151. Henry Stone (English, 1616-1653)
Sketchbook of landscape and figure studies, and drawings after Italian masters and the Antique made during his Italian sojourn, 1638-42.
Paper bound in marble boards with leather spine; 17 x 12 ¼ in. (43.2 x 31.1 cm), open
By courtesy of the Trustees of Sir John Soane’s Museum, London, Soane sketchbook, vol. 92
Prov: Henry Stone (d.1653), possibly by descent to his brother John Stone, last surviving relative of the Stones; later acquired by George Virtue (1684-1756), who inscribed it; acquired by the sculptor James Paine Junior (1745-1829), c.1755; acquired by Sir John Soane (1753-1837).
This sketchbook, contains twenty-two leaves, was compiled between 1638 and 1642, when Henry Stone was aged twenty-two to twenty-six. The earliest drawings were made while Stone and his brother Nicholas stone the Younger (1618-1647) were serving as William Paston’s guides in Florence. Others were made in Rome, where Paston re-joined the Stone brothers following his six-month sojourn to Egypt and Jerusalem in 1639. Nicholas Stone the Younger’s contemporary sketchbook, which is largely architectural in nature, also survives (see cat.152). The pages of Henry’s sketchbook are filled with drawings in brown ink and also graphite; these include numerous drawings made after antique sculpture in Florence and Rome; and what seem to be drawings made after paintings, including several pastorals reminiscent of the works of Nicholas Poussin (1594-1665), who was then living on and off in Rome, including fol. 25 [incorrect – they mean fol. 21], which takes as its subject the Massacre of the Innocents.
Stone’s drawings also provide what appear to be glimpses of rooms in the palaces that he visited, though these also have the sense of drawings for theatrical scenery. There are also what appear to be drawing made from live models, or possibly again from figures in paintings. Finally, and perhaps most remarkably, there are also sketches that appear to have been made en plein air, possibly recording the progress of Paston’s entourage, one of them among the ruins of the Roman Forum.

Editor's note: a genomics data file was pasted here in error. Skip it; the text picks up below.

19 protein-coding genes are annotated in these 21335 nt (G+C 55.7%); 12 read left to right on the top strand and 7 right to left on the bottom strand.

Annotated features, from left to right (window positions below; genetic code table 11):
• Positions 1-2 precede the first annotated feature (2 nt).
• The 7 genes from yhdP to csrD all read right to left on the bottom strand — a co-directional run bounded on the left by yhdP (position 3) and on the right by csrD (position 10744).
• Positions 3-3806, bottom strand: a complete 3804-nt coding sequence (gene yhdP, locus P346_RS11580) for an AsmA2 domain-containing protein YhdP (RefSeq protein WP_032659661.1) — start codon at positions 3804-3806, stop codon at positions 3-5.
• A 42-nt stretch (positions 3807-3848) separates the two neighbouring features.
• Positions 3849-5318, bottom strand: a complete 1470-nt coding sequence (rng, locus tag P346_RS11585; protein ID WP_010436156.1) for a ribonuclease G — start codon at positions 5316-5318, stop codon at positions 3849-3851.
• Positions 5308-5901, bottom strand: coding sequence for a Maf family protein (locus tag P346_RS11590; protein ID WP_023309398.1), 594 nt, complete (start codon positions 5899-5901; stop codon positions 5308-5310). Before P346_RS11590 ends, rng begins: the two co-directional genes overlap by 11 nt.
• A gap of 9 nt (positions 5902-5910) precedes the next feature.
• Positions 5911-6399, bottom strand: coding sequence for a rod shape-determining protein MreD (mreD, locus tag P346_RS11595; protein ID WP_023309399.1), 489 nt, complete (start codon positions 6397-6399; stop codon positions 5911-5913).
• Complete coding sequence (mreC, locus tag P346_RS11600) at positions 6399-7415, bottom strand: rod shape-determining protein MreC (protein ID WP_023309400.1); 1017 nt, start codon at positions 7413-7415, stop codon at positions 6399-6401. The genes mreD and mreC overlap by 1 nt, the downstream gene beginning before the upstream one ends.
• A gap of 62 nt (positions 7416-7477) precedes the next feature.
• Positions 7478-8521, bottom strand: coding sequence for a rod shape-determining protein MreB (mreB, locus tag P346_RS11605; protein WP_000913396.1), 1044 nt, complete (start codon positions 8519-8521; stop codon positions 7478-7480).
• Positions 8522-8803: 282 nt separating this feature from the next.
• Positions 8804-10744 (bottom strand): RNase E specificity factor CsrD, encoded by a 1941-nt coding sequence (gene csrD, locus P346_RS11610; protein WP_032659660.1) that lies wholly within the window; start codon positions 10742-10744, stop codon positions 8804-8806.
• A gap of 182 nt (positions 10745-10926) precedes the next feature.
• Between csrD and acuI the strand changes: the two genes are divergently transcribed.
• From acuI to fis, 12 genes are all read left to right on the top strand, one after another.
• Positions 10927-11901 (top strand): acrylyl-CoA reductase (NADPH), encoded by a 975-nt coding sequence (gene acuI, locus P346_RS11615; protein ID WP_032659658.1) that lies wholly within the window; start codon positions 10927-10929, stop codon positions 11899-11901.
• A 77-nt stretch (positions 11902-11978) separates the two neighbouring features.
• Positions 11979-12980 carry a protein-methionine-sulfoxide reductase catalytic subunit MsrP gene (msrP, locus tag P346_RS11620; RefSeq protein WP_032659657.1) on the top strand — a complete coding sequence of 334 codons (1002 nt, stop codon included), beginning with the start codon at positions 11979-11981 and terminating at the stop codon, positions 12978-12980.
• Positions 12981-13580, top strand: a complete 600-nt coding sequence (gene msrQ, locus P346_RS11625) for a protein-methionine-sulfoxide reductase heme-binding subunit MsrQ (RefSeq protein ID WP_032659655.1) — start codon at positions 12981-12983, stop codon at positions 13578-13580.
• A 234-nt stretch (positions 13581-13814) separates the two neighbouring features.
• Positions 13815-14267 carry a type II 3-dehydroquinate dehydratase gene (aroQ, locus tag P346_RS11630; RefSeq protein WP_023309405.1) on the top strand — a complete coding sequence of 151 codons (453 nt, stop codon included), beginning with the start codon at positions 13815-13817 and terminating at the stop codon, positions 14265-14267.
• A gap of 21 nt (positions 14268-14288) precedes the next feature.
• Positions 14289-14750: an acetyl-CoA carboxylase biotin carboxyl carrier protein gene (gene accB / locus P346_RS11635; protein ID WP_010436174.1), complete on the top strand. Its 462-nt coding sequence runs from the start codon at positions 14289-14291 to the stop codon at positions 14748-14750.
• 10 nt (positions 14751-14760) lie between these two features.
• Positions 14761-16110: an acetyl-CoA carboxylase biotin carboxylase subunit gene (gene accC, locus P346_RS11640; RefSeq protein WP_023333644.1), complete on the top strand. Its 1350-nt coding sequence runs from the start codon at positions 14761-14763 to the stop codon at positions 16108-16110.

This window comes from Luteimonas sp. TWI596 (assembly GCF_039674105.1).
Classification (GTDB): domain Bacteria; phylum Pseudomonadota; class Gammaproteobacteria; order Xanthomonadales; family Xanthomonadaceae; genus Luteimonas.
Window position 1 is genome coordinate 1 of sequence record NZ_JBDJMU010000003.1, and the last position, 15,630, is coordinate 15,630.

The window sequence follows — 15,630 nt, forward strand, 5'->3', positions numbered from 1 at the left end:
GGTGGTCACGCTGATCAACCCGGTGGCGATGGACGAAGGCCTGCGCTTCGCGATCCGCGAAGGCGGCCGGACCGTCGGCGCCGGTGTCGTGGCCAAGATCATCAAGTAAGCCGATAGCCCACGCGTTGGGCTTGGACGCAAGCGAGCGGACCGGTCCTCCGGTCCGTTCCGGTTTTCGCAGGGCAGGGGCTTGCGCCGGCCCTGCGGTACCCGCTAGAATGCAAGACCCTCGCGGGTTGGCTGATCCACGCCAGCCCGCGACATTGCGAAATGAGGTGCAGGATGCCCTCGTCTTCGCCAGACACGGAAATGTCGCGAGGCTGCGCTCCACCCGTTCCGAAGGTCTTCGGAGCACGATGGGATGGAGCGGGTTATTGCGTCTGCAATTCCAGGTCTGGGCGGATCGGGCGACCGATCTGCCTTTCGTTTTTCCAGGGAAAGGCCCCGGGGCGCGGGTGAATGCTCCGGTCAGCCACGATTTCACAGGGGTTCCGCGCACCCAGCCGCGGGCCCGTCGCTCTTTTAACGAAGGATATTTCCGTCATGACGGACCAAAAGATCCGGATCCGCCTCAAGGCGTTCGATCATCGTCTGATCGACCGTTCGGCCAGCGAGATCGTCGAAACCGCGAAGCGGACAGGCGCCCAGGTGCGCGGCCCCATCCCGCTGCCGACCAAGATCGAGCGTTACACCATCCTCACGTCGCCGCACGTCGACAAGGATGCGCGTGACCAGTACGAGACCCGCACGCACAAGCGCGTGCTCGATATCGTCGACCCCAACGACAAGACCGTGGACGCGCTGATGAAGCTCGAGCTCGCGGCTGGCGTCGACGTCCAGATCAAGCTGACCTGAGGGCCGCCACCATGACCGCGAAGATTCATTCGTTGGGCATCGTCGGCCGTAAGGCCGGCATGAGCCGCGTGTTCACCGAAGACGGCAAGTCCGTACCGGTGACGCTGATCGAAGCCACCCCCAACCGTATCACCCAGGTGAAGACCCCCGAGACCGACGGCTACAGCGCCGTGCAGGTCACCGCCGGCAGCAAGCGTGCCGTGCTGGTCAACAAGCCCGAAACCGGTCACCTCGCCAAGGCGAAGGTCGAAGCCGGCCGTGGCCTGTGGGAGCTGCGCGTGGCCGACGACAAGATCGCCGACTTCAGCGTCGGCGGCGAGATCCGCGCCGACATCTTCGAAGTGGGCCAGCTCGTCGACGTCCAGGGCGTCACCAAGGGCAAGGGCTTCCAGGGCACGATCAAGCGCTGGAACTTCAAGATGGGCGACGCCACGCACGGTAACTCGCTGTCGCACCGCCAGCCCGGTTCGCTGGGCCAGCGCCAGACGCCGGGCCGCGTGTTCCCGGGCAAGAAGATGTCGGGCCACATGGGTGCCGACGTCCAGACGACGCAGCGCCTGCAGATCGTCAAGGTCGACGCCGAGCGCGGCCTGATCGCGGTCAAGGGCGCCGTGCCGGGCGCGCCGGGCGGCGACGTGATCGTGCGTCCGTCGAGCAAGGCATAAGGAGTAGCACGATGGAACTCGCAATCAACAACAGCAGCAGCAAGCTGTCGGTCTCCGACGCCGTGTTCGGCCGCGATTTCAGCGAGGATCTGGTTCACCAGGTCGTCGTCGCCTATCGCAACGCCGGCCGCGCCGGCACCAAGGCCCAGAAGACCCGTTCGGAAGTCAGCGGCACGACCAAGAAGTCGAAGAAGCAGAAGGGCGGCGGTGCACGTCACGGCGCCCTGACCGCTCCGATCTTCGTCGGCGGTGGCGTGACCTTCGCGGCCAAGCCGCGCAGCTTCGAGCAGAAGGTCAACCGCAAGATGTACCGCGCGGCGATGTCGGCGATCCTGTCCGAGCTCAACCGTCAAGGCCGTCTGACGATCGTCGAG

Sir John Soane's collection includes some 30,000 architectural, design and topographical drawings which is a very important resource for scholars worldwide. His was the first architect’s collection to attempt to preserve the best in design for the architectural profession in the future, and it did so by assembling as exemplars surviving drawings by great Renaissance masters and by the leading architects in Britain in the 17th and 18th centuries and his near contemporaries such as Sir William Chambers, Robert Adam and George Dance the Younger. These drawings sit side by side with 9,000 drawings in Soane’s own hand or those of the pupils in his office, covering his early work as a student, his time in Italy and the drawings produced in the course of his architectural practice from 1780 until the 1830s.
Browse (via the vertical menu to the left) and search results for Drawings include a mixture of Concise catalogue records – drawn from an outline list of the collection – and fuller records where drawings have been catalogued in more detail (an ongoing process).